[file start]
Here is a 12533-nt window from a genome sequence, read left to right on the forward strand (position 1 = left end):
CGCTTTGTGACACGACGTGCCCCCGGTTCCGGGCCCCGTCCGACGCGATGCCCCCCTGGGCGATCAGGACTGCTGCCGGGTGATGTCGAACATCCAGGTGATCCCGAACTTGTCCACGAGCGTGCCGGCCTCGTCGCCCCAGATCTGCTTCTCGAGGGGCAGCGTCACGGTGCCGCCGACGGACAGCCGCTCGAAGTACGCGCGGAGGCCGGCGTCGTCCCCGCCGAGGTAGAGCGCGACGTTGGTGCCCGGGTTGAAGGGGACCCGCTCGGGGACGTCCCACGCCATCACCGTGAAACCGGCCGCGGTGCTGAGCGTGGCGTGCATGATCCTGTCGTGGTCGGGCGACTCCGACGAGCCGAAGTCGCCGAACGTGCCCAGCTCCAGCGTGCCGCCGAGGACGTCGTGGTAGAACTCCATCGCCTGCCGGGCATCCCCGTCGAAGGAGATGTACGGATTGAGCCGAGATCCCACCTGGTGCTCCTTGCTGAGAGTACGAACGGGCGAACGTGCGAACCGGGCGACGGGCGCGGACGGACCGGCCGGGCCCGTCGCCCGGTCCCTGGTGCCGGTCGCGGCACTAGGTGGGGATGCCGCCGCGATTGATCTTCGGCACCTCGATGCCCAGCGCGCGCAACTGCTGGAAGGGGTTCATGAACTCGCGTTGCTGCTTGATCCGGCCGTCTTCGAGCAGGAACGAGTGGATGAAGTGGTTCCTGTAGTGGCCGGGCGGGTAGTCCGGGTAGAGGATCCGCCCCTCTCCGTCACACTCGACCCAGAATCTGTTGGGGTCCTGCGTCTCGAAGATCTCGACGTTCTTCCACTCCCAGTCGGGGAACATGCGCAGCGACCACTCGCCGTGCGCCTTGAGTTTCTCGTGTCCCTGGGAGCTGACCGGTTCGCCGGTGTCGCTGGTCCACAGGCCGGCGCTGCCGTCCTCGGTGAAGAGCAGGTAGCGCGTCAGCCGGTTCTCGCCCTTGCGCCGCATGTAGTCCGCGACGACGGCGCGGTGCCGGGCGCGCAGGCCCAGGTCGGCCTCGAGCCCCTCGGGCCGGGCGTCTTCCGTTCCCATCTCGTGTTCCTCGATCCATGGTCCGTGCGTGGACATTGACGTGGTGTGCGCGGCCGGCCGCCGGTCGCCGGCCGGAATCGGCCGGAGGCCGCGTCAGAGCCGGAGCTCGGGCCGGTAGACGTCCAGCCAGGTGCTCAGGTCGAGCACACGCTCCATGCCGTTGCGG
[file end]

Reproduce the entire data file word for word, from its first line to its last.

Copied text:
Here is a 12533-nt window from a genome sequence, read left to right on the forward strand (position 1 = left end):
CGCTTTGTGACACGACGTGCCCCCGGTTCCGGGCCCCGTCCGACGCGATGCCCCCCTGGGCGATCAGGACTGCTGCCGGGTGATGTCGAACATCCAGGTGATCCCGAACTTGTCCACGAGCGTGCCGGCCTCGTCGCCCCAGATCTGCTTCTCGAGGGGCAGCGTCACGGTGCCGCCGACGGACAGCCGCTCGAAGTACGCGCGGAGGCCGGCGTCGTCCCCGCCGAGGTAGAGCGCGACGTTGGTGCCCGGGTTGAAGGGGACCCGCTCGGGGACGTCCCACGCCATCACCGTGAAACCGGCCGCGGTGCTGAGCGTGGCGTGCATGATCCTGTCGTGGTCGGGCGACTCCGACGAGCCGAAGTCGCCGAACGTGCCCAGCTCCAGCGTGCCGCCGAGGACGTCGTGGTAGAACTCCATCGCCTGCCGGGCATCCCCGTCGAAGGAGATGTACGGATTGAGCCGAGATCCCACCTGGTGCTCCTTGCTGAGAGTACGAACGGGCGAACGTGCGAACCGGGCGACGGGCGCGGACGGACCGGCCGGGCCCGTCGCCCGGTCCCTGGTGCCGGTCGCGGCACTAGGTGGGGATGCCGCCGCGATTGATCTTCGGCACCTCGATGCCCAGCGCGCGCAACTGCTGGAAGGGGTTCATGAACTCGCGTTGCTGCTTGATCCGGCCGTCTTCGAGCAGGAACGAGTGGATGAAGTGGTTCCTGTAGTGGCCGGGCGGGTAGTCCGGGTAGAGGATCCGCCCCTCTCCGTCACACTCGACCCAGAATCTGTTGGGGTCCTGCGTCTCGAAGATCTCGACGTTCTTCCACTCCCAGTCGGGGAACATGCGCAGCGACCACTCGCCGTGCGCCTTGAGTTTCTCGTGTCCCTGGGAGCTGACCGGTTCGCCGGTGTCGCTGGTCCACAGGCCGGCGCTGCCGTCCTCGGTGAAGAGCAGGTAGCGCGTCAGCCGGTTCTCGCCCTTGCGCCGCATGTAGTCCGCGACGACGGCGCGGTGCCGGGCGCGCAGGCCCAGGTCGGCCTCGAGCCCCTCGGGCCGGGCGTCTTCCGTTCCCATCTCGTGTTCCTCGATCCATGGTCCGTGCGTGGACATTGACGTGGTGTGCGCGGCCGGCCGCCGGTCGCCGGCCGGAATCGGCCGGAGGCCGCGTCAGAGCCGGAGCTCGGGCCGGTAGACGTCCAGCCAGGTGCTCAGGTCGAGCACACGCTCCATGCCGTTGCGG